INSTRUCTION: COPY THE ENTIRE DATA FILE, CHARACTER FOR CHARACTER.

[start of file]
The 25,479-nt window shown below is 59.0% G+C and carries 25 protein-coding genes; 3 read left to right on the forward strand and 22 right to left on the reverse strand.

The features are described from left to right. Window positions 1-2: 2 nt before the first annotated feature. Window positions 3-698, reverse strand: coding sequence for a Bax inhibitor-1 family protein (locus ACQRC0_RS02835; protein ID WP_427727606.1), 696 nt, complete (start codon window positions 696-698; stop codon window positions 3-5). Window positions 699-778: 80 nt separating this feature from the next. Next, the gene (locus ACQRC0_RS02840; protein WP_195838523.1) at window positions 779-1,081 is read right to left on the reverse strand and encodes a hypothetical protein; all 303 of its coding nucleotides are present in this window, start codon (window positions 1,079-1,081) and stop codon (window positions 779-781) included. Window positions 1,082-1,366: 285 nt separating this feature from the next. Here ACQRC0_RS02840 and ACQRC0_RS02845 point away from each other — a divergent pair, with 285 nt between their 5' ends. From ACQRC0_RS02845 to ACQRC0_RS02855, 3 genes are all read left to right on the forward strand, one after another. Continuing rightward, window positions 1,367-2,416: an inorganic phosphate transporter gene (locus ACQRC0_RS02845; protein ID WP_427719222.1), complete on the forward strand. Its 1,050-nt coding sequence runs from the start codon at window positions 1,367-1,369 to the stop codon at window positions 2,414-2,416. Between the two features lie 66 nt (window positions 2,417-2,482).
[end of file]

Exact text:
The 25,479-nt window shown below is 59.0% G+C and carries 25 protein-coding genes; 3 read left to right on the forward strand and 22 right to left on the reverse strand.

The features are described from left to right. Window positions 1-2: 2 nt before the first annotated feature. Window positions 3-698, reverse strand: coding sequence for a Bax inhibitor-1 family protein (locus ACQRC0_RS02835; protein ID WP_427727606.1), 696 nt, complete (start codon window positions 696-698; stop codon window positions 3-5). Window positions 699-778: 80 nt separating this feature from the next. Next, the gene (locus ACQRC0_RS02840; protein WP_195838523.1) at window positions 779-1,081 is read right to left on the reverse strand and encodes a hypothetical protein; all 303 of its coding nucleotides are present in this window, start codon (window positions 1,079-1,081) and stop codon (window positions 779-781) included. Window positions 1,082-1,366: 285 nt separating this feature from the next. Here ACQRC0_RS02840 and ACQRC0_RS02845 point away from each other — a divergent pair, with 285 nt between their 5' ends. From ACQRC0_RS02845 to ACQRC0_RS02855, 3 genes are all read left to right on the forward strand, one after another. Continuing rightward, window positions 1,367-2,416: an inorganic phosphate transporter gene (locus ACQRC0_RS02845; protein ID WP_427719222.1), complete on the forward strand. Its 1,050-nt coding sequence runs from the start codon at window positions 1,367-1,369 to the stop codon at window positions 2,414-2,416. Between the two features lie 66 nt (window positions 2,417-2,482).